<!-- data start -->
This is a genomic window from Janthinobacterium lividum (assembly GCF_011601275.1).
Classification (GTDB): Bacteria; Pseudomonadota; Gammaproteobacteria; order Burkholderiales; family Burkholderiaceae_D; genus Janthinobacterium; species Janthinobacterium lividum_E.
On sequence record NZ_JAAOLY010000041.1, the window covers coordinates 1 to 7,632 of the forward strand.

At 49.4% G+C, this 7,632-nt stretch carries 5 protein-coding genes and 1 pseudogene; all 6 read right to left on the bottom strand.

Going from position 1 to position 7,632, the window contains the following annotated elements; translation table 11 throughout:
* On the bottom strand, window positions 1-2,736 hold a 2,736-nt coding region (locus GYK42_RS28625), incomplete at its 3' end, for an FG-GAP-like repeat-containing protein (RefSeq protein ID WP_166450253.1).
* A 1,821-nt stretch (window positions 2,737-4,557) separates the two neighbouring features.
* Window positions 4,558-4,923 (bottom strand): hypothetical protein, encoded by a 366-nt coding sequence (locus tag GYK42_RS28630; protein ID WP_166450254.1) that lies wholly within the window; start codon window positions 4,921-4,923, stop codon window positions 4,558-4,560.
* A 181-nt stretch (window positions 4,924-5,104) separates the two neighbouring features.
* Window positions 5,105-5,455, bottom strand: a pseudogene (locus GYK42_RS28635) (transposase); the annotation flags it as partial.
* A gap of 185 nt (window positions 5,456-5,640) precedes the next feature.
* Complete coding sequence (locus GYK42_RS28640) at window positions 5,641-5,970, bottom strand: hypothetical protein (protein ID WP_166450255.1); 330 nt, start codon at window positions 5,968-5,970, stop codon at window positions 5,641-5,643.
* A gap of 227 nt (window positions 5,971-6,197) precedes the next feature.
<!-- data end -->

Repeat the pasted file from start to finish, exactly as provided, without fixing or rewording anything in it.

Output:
This is a genomic window from Janthinobacterium lividum (assembly GCF_011601275.1).
Classification (GTDB): Bacteria; Pseudomonadota; Gammaproteobacteria; order Burkholderiales; family Burkholderiaceae_D; genus Janthinobacterium; species Janthinobacterium lividum_E.
On sequence record NZ_JAAOLY010000041.1, the window covers coordinates 1 to 7,632 of the forward strand.

At 49.4% G+C, this 7,632-nt stretch carries 5 protein-coding genes and 1 pseudogene; all 6 read right to left on the bottom strand.

Going from position 1 to position 7,632, the window contains the following annotated elements; translation table 11 throughout:
* On the bottom strand, window positions 1-2,736 hold a 2,736-nt coding region (locus GYK42_RS28625), incomplete at its 3' end, for an FG-GAP-like repeat-containing protein (RefSeq protein ID WP_166450253.1).
* A 1,821-nt stretch (window positions 2,737-4,557) separates the two neighbouring features.
* Window positions 4,558-4,923 (bottom strand): hypothetical protein, encoded by a 366-nt coding sequence (locus tag GYK42_RS28630; protein ID WP_166450254.1) that lies wholly within the window; start codon window positions 4,921-4,923, stop codon window positions 4,558-4,560.
* A 181-nt stretch (window positions 4,924-5,104) separates the two neighbouring features.
* Window positions 5,105-5,455, bottom strand: a pseudogene (locus GYK42_RS28635) (transposase); the annotation flags it as partial.
* A gap of 185 nt (window positions 5,456-5,640) precedes the next feature.
* Complete coding sequence (locus GYK42_RS28640) at window positions 5,641-5,970, bottom strand: hypothetical protein (protein ID WP_166450255.1); 330 nt, start codon at window positions 5,968-5,970, stop codon at window positions 5,641-5,643.
* A gap of 227 nt (window positions 5,971-6,197) precedes the next feature.